|Hideous, but achievable|
It was all going rather smoothly this time. I had sussed the pattern and I was keen to show off my new lace-knitting skills to Juno (my mother).
On the ferry to the mainland I casually decided to knit a couple of rows. Unperturbed by Andy Murray giving it his all on the ferry (yes, we have telly on the ferry), I began to knit.
Two rows later, it was looking promising for Murray and myself. Not wanting to push my luck, I tidied it all away and read a magazine. I felt oddly serene and at one with the world. Knitting is good meditative practise, thought I.
Just under two hours later, I have decanted everything from the car (including the hamster) and we are relaxing with a small libation. The tennis is still on, although the score has started to swing towards Federer.
I am hating this affable Swiss chap. He stands between Scotland and Sporting Glory. Which we have precious little of in this country.
I decide to break out the knitting again. I waft it proudly in Juno's face. 'oh yes, very nice, dear,' and she turns her attentions to Wimbledon.
With hindsight, dear reader, I should not have attempted a row while the tennis was reaching fever pitch. With hindsight, I should have taken myself off to another room and sat in monastic silence, clacking my needles together and repeating my mantra ('knit two, slip one, knit one, slide that over, knit two'....) and never raise my eyes to poor Murray.
Because it came to pass that by the time I reached the end of that row, I was several stitches adrift.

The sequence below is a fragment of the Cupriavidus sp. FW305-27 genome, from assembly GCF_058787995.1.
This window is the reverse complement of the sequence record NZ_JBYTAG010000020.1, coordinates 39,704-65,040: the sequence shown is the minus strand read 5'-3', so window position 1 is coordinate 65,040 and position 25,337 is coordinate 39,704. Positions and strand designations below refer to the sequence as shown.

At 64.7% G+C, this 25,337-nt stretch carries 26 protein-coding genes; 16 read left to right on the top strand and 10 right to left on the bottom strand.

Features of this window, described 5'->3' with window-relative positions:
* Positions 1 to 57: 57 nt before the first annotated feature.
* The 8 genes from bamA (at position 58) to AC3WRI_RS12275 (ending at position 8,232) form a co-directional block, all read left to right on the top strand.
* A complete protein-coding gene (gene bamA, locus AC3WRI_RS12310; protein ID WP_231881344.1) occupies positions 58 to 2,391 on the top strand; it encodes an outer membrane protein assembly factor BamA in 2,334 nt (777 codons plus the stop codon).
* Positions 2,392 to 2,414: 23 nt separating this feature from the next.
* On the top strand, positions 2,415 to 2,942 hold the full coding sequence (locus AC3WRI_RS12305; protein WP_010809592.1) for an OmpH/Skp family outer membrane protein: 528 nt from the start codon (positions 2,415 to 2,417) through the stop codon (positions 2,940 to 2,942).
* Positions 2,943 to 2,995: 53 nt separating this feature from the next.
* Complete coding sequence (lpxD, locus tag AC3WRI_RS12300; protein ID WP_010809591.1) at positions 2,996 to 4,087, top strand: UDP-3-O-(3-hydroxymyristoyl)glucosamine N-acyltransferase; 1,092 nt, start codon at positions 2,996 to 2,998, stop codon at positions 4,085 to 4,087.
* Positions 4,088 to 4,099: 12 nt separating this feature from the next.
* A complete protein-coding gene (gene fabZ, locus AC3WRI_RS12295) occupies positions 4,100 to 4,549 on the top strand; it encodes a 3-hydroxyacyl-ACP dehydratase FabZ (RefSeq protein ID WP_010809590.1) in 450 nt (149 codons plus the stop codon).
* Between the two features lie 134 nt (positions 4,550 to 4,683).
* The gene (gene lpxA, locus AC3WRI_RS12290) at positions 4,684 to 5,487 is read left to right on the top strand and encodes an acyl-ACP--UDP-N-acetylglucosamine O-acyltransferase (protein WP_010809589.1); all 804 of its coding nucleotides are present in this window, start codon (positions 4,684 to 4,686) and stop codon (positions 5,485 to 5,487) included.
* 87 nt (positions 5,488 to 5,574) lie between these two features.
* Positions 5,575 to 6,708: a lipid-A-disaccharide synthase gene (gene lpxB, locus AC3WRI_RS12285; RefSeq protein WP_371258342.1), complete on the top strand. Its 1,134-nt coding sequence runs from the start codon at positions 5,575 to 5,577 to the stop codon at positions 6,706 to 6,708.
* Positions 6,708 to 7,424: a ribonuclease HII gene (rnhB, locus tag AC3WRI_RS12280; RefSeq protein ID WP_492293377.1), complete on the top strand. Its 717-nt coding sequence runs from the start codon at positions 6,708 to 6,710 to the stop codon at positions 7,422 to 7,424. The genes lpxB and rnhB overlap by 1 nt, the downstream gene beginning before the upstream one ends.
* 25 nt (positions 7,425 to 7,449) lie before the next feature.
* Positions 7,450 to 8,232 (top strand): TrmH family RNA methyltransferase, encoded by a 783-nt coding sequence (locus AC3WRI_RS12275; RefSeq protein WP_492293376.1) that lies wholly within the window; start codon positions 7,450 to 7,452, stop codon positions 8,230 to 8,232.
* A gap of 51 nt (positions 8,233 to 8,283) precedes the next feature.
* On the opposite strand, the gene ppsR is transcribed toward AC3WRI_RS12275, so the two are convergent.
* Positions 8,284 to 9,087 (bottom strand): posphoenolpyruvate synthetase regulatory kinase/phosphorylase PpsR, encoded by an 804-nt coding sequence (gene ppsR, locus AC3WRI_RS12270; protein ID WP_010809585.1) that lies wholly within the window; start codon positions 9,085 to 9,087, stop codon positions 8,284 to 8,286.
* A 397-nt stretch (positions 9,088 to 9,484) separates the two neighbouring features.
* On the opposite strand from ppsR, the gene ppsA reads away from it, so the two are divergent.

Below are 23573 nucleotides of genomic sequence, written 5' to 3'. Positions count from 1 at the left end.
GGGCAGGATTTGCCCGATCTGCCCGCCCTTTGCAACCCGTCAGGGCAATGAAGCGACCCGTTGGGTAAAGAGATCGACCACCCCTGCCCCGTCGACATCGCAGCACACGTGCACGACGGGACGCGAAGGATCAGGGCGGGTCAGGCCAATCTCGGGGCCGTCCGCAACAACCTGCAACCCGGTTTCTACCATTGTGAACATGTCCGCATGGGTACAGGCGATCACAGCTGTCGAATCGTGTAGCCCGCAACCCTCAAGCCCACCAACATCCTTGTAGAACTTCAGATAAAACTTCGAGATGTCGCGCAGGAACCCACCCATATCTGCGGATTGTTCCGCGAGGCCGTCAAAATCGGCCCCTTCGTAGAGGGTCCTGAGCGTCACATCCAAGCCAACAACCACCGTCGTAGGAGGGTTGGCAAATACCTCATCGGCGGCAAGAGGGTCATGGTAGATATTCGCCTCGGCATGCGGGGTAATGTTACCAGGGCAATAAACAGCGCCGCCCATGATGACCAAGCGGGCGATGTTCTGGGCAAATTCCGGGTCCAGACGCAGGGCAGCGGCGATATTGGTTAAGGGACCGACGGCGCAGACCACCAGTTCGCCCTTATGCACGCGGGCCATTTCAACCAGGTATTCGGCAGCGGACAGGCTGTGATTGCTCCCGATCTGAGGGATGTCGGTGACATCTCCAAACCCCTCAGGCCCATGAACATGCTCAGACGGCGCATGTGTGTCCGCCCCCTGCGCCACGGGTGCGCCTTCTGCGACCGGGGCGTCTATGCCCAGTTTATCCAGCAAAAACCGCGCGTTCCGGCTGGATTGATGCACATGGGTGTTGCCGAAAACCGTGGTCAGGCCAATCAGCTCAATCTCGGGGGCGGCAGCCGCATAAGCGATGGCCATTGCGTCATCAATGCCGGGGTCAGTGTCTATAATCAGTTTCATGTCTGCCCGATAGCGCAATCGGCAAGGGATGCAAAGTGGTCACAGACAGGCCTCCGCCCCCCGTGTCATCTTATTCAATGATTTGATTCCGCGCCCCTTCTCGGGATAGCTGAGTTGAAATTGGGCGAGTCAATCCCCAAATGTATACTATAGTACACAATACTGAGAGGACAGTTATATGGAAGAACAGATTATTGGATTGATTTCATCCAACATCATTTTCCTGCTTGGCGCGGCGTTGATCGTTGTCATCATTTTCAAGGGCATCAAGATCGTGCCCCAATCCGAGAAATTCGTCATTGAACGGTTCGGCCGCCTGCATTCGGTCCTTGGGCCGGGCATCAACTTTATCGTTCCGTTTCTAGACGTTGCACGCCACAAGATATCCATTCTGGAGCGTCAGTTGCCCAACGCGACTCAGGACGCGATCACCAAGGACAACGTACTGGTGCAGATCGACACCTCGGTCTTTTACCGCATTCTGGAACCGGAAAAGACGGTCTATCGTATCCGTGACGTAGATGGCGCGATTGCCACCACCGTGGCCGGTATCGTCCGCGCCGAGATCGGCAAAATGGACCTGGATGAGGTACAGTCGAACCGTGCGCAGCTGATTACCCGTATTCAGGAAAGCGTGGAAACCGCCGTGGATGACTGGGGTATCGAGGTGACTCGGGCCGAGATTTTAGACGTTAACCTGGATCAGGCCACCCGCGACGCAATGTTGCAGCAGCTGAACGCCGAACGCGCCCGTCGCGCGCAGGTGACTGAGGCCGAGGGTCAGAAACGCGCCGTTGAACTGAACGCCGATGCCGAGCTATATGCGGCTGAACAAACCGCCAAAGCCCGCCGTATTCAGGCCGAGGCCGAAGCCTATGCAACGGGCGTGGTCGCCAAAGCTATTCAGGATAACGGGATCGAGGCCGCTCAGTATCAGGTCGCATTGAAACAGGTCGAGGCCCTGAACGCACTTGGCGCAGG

A low wail and a hastily muffled profanity arose from my corner of the sofa, alerting Juno to the fact that her daughter's knitting was not going well.
Gamely, she picked back the row as best she could, but it was no use. I would reach a certain point in re-knitting the row and it all went tits up: straight bits developed holes and holes that SHOULD have been there closed over for EVER. It looked like Vivienne Westwood on acid. And I don't mean the drug.
I took myself off to a quiet room and slowly unpicked the NEXT row (the last one that I did on the ferry). Maybe the problem was there? Who knows whether it was, because instead of 86 stitches, I was now down to a paltry 79.
The tennis ended and Juno brought me a glass of wine. She asked no questions and I never raised my eyes from the increasing pile of splitting wool.
Honest to God, I was THIS close *brings fingers close together* to bursting into tears. There was nothing else for it. I had to rip it back to the ribbing. AGAIN.
Eyes stinging, fingers numb from wrestling with tiny, splitting bubbles of stitch-work, I rejoined Juno and Sonshine. Murray, equally red-eyed and wobbly of voice said his piece after the match. I could have hugged him. I shared his pain. We tried. We really, really tried. And we were found wanting. Him with his raquet and me with my size 4 needles. Together we struggled to hold back our tears - his from coming SO close to sporting glory, mine from dropping 7 unfindable stitches.
'You just knit like Auntie Mima,' said my mother sagely.
Auntie Mima. A woman whose colour sense baffled all who knew her. My memory dredges up images of bright orange and lime green scratchy wool jumpers with necks so tight that your ears were throbbing scarlet from the struggle to get your head through. And once on, only a pair of scissors could get you out.
'You mean, I can't knit?'
Juno looked thoughtfully over her glasses at me: 'I think,' she said carefully, 'that your skills may lie in other areas.'
I think she's right.